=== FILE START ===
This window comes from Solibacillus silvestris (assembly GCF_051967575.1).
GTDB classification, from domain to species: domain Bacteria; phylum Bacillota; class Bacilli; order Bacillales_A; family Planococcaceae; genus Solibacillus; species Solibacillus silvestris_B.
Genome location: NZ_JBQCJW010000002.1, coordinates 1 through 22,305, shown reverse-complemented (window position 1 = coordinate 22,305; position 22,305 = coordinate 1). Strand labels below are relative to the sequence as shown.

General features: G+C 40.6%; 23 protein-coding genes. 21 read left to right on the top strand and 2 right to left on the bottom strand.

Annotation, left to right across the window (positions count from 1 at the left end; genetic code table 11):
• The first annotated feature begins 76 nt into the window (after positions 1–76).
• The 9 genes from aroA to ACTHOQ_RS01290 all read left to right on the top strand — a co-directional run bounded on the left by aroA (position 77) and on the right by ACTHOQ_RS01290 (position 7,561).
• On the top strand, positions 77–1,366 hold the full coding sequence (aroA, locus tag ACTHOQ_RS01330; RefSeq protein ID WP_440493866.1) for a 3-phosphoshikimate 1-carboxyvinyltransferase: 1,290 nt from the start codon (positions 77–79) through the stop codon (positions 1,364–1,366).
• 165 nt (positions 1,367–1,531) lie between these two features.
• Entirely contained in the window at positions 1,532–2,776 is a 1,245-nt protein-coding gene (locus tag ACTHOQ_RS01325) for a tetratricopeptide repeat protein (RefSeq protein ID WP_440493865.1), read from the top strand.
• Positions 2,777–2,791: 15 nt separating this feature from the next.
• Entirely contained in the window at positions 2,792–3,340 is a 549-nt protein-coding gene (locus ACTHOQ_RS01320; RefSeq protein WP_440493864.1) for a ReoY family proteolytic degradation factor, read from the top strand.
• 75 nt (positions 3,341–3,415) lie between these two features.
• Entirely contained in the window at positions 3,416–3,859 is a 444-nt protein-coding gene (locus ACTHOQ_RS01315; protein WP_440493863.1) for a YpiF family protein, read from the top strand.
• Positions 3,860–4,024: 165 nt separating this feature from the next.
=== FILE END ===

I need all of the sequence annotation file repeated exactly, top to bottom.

This window comes from Solibacillus silvestris (assembly GCF_051967575.1).
GTDB classification, from domain to species: domain Bacteria; phylum Bacillota; class Bacilli; order Bacillales_A; family Planococcaceae; genus Solibacillus; species Solibacillus silvestris_B.
Genome location: NZ_JBQCJW010000002.1, coordinates 1 through 22,305, shown reverse-complemented (window position 1 = coordinate 22,305; position 22,305 = coordinate 1). Strand labels below are relative to the sequence as shown.

General features: G+C 40.6%; 23 protein-coding genes. 21 read left to right on the top strand and 2 right to left on the bottom strand.

Annotation, left to right across the window (positions count from 1 at the left end; genetic code table 11):
• The first annotated feature begins 76 nt into the window (after positions 1–76).
• The 9 genes from aroA to ACTHOQ_RS01290 all read left to right on the top strand — a co-directional run bounded on the left by aroA (position 77) and on the right by ACTHOQ_RS01290 (position 7,561).
• On the top strand, positions 77–1,366 hold the full coding sequence (aroA, locus tag ACTHOQ_RS01330; RefSeq protein ID WP_440493866.1) for a 3-phosphoshikimate 1-carboxyvinyltransferase: 1,290 nt from the start codon (positions 77–79) through the stop codon (positions 1,364–1,366).
• 165 nt (positions 1,367–1,531) lie between these two features.
• Entirely contained in the window at positions 1,532–2,776 is a 1,245-nt protein-coding gene (locus tag ACTHOQ_RS01325) for a tetratricopeptide repeat protein (RefSeq protein ID WP_440493865.1), read from the top strand.
• Positions 2,777–2,791: 15 nt separating this feature from the next.
• Entirely contained in the window at positions 2,792–3,340 is a 549-nt protein-coding gene (locus ACTHOQ_RS01320; RefSeq protein WP_440493864.1) for a ReoY family proteolytic degradation factor, read from the top strand.
• 75 nt (positions 3,341–3,415) lie between these two features.
• Entirely contained in the window at positions 3,416–3,859 is a 444-nt protein-coding gene (locus ACTHOQ_RS01315; protein WP_440493863.1) for a YpiF family protein, read from the top strand.
• Positions 3,860–4,024: 165 nt separating this feature from the next.